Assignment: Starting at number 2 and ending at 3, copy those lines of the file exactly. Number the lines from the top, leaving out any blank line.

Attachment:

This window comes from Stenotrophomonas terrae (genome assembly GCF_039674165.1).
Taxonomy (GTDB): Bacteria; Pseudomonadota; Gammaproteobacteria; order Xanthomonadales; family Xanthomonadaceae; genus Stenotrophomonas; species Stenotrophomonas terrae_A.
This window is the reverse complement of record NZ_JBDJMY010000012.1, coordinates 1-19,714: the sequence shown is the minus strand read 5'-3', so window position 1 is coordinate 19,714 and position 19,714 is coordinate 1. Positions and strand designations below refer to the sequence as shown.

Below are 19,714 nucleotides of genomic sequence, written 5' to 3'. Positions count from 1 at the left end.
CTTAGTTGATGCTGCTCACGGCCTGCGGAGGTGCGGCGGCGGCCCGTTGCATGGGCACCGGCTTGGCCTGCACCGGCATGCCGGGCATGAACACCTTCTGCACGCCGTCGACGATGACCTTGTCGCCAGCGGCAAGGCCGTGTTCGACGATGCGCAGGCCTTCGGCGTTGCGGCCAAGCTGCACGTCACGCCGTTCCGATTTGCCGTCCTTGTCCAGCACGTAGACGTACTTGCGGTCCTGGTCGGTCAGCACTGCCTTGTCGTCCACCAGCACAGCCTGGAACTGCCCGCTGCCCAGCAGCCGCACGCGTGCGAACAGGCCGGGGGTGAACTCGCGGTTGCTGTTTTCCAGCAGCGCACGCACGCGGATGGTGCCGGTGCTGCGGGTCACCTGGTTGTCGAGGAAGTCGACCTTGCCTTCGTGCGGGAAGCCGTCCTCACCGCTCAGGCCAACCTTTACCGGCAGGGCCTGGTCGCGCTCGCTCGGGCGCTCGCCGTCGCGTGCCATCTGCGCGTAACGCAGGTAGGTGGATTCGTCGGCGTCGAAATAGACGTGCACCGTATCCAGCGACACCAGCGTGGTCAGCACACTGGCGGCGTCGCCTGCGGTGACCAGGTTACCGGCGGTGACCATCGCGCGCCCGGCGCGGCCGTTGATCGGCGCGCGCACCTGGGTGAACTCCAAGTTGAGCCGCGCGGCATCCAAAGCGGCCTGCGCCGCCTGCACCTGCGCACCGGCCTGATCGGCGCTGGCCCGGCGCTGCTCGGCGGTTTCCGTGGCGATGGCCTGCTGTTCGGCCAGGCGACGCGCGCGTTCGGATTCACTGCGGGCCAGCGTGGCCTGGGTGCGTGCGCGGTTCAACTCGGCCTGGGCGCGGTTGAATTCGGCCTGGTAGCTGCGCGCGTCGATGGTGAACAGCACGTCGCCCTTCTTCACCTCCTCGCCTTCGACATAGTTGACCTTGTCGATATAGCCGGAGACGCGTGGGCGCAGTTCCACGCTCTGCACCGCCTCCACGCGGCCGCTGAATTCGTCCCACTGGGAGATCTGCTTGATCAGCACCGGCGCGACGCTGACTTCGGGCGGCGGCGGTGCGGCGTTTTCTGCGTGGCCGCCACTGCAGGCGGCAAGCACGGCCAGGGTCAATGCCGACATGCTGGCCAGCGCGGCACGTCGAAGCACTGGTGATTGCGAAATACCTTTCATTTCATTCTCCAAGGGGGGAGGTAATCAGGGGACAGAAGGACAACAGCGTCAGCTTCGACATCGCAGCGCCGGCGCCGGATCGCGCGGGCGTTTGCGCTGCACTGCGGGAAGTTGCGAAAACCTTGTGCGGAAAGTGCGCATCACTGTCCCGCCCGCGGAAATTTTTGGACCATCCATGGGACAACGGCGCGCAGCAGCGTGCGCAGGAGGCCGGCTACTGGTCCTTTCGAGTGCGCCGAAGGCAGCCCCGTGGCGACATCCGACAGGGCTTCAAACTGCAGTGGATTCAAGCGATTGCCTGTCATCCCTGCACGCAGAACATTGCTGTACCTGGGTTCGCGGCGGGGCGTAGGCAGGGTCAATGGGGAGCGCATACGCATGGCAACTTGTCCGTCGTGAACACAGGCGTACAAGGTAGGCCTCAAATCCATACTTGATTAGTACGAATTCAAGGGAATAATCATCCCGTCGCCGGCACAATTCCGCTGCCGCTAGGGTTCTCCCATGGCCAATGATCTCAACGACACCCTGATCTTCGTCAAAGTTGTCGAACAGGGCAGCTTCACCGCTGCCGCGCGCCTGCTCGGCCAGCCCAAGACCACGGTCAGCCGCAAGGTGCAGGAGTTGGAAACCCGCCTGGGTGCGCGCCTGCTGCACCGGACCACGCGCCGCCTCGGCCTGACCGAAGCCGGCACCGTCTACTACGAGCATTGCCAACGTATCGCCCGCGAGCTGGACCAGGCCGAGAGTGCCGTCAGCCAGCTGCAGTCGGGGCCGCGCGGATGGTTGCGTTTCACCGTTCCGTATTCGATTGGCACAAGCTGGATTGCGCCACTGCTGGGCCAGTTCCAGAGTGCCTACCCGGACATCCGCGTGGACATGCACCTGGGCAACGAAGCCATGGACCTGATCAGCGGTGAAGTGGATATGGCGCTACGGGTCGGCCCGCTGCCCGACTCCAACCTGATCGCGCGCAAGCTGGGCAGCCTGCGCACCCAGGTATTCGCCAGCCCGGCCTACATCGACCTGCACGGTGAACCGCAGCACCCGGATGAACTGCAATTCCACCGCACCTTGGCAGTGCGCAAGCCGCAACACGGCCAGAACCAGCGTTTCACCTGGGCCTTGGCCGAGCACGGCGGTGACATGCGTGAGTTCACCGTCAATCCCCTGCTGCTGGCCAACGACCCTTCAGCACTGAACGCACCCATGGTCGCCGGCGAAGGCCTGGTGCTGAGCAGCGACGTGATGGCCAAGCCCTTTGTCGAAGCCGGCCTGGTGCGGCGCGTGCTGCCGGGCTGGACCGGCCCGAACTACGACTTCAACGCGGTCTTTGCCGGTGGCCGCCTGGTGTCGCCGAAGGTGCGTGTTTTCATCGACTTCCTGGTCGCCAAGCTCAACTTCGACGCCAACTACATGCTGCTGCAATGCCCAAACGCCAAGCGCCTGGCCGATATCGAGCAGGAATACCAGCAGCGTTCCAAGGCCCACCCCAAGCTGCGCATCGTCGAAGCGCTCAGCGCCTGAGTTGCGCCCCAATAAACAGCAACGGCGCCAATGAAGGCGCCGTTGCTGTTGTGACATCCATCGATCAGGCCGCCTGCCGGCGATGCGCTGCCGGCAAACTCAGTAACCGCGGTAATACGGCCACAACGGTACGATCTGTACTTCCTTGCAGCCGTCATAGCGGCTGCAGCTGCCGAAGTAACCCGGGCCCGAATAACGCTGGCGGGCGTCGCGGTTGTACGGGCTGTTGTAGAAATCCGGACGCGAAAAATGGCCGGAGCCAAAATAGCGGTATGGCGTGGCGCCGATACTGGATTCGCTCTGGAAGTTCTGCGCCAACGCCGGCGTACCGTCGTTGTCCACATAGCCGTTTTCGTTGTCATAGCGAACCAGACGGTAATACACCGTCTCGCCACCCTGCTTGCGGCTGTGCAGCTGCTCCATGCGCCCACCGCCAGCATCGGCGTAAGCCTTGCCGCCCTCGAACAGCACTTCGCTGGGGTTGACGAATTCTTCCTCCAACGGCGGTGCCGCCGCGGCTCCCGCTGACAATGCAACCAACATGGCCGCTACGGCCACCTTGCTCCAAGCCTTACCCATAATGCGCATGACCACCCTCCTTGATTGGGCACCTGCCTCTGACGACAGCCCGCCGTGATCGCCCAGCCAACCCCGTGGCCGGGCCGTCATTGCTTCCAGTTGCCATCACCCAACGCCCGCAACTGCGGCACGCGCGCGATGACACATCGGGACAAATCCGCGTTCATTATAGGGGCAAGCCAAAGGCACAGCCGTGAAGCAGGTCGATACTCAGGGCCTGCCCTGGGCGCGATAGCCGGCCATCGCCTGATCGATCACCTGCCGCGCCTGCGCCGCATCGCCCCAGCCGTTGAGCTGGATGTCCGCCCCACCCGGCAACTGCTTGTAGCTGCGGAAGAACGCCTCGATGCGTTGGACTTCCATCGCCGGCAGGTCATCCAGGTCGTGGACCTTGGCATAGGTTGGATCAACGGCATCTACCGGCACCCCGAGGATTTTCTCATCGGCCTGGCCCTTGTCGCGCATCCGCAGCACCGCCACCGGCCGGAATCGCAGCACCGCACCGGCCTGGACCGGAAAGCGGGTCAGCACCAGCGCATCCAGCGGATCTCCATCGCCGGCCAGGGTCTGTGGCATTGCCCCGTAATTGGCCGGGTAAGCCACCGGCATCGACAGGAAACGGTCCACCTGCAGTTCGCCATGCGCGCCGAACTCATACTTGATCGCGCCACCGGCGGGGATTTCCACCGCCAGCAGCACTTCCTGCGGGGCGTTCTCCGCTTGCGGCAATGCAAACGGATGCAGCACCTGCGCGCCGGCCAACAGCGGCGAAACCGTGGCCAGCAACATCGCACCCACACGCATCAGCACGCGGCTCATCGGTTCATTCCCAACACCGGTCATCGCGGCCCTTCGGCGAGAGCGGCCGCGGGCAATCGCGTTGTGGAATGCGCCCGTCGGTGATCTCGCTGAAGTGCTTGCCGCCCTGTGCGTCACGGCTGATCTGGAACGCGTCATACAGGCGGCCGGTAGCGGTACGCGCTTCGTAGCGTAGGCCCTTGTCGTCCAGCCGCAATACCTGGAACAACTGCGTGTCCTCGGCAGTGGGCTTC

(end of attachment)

Taxonomy (GTDB): Bacteria; Pseudomonadota; Gammaproteobacteria; order Xanthomonadales; family Xanthomonadaceae; genus Stenotrophomonas; species Stenotrophomonas terrae_A.
This window is the reverse complement of record NZ_JBDJMY010000012.1, coordinates 1-19,714: the sequence shown is the minus strand read 5'-3', so window position 1 is coordinate 19,714 and position 19,714 is coordinate 1. Positions and strand designations below refer to the sequence as shown.